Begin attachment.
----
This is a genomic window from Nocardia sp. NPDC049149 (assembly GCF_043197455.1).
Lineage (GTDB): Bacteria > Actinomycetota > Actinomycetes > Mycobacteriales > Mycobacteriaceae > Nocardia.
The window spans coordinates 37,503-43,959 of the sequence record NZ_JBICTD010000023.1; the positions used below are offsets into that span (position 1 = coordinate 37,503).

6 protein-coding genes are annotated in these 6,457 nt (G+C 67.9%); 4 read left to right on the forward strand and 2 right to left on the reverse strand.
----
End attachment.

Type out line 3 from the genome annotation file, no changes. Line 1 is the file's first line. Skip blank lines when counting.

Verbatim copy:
The window spans coordinates 37,503-43,959 of the sequence record NZ_JBICTD010000023.1; the positions used below are offsets into that span (position 1 = coordinate 37,503).